Frequently Asked Questions

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Cervical cancer starts in the cells of the cervix, which is the opening of the uterus. These cells gradually change, becoming precancerous before turning into cancer.1

There are 2 main types of cervical cancers: squamous cell carcinoma, which develops in the cells on the outer surface of the cervix, and adenocarcinoma, which develops in the cells inside the cervical canal.1

In the early stages, cervical cancer often has no symptoms, which is why routine testing and early detection is important. For women ages 30 to 65, testing with Pap+HPV Together™ (also known as co-testing) is the recommended method.1-5

As the disease progresses, symptoms may include1,2:

  • Abnormal vaginal bleeding, such as bleeding between monthly periods, bleeding after sex or douching, or bleeding after menopause
  • Watery or unusual vaginal discharge
  • Pain during intercourse
  • Pelvic pain that is not related to your monthly period

The biggest risk factor for cervical cancer is being infected with the types of human papilloma virus (HPV) that are strongly associated with cancer. HPV is a common virus among sexually active individuals. Most types of HPV will go away on their own without treatment. However, there are certain high-risk strains that may develop into cervical cancer.1,2

Other risk factors include1,2:

  • Smoking
  • Family history of cervical cancer
  • Problems with your immune system
  • Being overweight

According to leading health organizations such as the American College of Obstetricians and Gynecologists (ACOG) and the American Cancer Society (ACS), you should have a Pap test every 3 years from the ages of 21 to 29.3-5

For women ages 30 to 65, the preferred method is testing with Pap+HPV Together™ (also know as co-testing) every 5 years. With Pap+HPV Together, a Pap test and an HPV test are ordered by your doctor at the same time from just one sample.3-5

If your healthcare provider suspects cervical cancer after receiving your test results, in addition to a pelvic exam he or she may perform a test called a colposcopy to more closely examine your cervix.1,2

A biopsy may also be performed, which means a small amount of tissue is removed and then examined by a pathologist with a microscope. This is the only way to tell for sure whether or not cervical cancer is present.1,2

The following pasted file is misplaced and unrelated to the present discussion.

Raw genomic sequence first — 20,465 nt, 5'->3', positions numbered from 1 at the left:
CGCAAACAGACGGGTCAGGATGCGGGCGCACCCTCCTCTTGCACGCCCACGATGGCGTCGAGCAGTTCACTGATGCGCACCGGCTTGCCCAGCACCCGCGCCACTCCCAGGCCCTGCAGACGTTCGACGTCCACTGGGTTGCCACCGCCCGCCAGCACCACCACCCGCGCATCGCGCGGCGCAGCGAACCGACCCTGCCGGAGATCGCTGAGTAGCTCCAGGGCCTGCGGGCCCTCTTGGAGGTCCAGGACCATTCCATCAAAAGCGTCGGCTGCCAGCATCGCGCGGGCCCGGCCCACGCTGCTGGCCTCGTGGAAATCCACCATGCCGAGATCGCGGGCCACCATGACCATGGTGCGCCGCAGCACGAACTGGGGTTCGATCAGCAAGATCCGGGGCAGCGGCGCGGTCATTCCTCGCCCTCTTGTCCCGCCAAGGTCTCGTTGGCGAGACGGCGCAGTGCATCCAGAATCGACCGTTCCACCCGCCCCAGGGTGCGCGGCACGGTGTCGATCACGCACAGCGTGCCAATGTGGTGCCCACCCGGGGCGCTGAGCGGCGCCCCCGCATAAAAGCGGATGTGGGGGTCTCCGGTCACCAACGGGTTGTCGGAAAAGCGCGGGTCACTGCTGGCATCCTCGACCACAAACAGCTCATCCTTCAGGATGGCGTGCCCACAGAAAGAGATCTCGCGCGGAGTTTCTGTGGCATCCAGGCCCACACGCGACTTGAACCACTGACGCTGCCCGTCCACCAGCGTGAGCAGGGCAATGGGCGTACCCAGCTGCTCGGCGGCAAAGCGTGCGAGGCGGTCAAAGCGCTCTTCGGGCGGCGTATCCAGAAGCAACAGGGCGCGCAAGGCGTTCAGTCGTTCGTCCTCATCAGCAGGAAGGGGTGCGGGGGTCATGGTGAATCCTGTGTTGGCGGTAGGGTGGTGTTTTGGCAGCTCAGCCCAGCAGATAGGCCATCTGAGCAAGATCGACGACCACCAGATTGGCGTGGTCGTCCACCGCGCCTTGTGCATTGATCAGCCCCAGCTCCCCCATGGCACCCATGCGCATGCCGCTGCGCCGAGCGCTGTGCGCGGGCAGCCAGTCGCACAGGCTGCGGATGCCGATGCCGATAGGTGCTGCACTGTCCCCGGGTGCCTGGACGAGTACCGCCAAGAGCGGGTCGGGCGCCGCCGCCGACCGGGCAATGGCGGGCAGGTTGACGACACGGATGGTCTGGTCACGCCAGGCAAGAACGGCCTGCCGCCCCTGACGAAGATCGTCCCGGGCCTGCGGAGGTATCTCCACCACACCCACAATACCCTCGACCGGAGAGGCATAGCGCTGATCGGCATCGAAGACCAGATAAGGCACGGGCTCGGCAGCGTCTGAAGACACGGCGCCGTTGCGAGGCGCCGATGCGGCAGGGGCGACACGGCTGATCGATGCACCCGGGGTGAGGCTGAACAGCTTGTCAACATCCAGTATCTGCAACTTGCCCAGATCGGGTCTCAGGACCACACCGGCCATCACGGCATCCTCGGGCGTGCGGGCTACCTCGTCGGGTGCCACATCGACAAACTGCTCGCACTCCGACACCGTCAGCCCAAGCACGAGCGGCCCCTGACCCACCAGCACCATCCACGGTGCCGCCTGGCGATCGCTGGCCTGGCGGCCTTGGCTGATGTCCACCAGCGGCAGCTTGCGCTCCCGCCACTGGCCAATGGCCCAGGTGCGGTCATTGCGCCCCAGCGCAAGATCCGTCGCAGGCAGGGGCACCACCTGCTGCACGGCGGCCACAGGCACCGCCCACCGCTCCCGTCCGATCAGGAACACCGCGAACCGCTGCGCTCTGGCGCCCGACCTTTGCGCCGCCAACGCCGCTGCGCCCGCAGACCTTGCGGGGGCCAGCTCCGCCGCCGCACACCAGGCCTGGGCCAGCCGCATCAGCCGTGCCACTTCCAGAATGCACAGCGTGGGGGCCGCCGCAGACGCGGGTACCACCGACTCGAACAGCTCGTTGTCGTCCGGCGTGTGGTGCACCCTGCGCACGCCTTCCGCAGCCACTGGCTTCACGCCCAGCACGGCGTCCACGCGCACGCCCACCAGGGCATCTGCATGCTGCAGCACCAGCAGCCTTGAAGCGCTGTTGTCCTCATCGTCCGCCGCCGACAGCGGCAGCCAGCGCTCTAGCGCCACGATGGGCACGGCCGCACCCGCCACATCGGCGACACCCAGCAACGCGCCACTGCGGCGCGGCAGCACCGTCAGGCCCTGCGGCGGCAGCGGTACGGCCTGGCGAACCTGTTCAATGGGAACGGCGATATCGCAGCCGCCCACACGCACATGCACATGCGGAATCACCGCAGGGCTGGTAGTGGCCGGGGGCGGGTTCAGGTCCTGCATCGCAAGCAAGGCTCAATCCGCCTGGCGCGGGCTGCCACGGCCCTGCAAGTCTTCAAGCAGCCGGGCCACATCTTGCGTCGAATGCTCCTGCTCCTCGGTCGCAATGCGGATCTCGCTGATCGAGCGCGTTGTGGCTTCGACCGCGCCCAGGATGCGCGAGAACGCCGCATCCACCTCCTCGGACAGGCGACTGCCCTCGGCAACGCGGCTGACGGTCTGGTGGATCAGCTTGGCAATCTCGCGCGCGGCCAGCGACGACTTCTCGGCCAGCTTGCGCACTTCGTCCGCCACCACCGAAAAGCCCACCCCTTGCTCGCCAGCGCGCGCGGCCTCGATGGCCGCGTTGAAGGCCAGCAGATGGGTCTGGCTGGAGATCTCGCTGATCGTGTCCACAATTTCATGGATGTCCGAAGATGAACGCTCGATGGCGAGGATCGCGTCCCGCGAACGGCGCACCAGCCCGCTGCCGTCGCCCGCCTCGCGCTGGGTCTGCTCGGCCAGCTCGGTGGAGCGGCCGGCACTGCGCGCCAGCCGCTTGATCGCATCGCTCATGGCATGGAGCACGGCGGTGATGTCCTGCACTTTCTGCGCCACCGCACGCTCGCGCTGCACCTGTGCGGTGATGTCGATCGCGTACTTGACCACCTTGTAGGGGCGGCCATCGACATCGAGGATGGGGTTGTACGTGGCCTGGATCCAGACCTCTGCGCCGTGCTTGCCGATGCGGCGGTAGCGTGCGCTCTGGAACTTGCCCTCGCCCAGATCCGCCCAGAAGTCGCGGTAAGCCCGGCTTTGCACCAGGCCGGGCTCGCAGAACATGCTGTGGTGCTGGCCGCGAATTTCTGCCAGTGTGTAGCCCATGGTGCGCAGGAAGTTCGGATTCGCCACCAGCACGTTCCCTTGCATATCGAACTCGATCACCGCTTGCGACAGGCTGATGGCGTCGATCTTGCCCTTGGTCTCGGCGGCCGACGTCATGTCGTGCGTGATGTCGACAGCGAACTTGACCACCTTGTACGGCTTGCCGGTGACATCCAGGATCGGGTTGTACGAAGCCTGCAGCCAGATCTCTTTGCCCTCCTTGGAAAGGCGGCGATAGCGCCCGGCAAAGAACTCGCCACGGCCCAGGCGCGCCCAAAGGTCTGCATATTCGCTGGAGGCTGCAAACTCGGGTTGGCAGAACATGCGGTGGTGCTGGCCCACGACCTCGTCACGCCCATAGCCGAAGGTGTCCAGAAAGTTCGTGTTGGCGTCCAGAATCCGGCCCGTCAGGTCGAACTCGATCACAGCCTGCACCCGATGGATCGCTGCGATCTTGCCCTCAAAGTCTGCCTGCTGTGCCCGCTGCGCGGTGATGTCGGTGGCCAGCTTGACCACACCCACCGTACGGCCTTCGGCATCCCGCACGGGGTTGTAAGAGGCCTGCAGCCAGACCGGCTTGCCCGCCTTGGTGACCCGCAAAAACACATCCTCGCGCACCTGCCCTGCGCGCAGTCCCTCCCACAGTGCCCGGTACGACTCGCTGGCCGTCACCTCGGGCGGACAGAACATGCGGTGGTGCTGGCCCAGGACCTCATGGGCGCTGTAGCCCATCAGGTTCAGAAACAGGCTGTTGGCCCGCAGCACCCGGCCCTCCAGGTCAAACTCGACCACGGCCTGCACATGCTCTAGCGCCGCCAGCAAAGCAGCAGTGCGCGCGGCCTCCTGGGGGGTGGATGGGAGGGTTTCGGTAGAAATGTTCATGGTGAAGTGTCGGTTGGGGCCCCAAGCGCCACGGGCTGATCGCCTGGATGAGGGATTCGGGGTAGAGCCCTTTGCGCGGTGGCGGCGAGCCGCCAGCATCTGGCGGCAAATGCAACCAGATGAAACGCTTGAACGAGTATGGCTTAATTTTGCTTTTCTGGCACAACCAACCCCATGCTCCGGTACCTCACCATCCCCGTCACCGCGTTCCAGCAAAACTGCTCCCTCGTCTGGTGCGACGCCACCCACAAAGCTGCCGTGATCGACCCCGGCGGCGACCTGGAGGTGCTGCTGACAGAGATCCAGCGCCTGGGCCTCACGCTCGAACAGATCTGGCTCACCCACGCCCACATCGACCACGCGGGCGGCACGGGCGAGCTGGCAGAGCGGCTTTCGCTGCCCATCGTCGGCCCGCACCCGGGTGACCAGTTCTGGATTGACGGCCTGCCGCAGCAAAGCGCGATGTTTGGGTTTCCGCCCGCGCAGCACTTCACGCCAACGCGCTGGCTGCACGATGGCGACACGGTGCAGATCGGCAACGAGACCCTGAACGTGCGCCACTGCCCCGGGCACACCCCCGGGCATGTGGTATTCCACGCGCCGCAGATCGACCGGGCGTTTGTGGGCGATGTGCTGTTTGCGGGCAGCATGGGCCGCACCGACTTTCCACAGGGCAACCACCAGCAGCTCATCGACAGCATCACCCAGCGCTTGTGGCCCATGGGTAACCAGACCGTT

Cervical cancer can be treated with surgery, radiation therapy, and chemotherapy. In some cases, more than one type of treatment may be used.1,2

The good news is that cervical cancer is highly treatable, with a cure rate of over 90% if it is caught early enough.6

Insurance coverage varies from plan to plan, so it is important to check with your provider to find out what your policy covers. Your healthcare provider’s office may also be able to help you get more information.

References: 1. American Cancer Society. Cervical cancer protection and early detection. http://www.cancer.org/acs/groups/cid/documents/webcontent/003167-pdf.pdf. Accessed November 10, 2015. 2. American College of Obstetricians and Gynecologists. FAQ 163, April 2015. http://www.acog.org/Patients/FAQs/Cervical-Cancer#whatare. Accessed on November 9, 2015. 3. Saslow D, Solomon D, Lawson HW, et al. American Cancer Society, American Society for Colposcopy and Cervical Pathology, and American Society for Clinical Pathology screening guidelines for the prevention and early detection of cervical cancer. CA Cancer J Clin. 2012;62(3):147-172. 4. US Preventive Services Task Force. Final Update Summary: Cervical Cancer: Screening. http://www.uspreventiveservicestaskforce.org/Page/Document/UpdateSummaryFinal/cervical-cancer-screening. Accessed November 9, 2015. 5. The American College of Obstetricians and Gynecologists. Practice bulletin 131: Screening for cervical cancer. Obstet Gynecol. 2012;120(5):1222-1238. 6. National Cancer Institute. Cervical cancer treatment for healthcare professionals. http://www.cancer.gov/types/cervical/hp/cervical-treatment-pdq. Accessed November 9, 2015.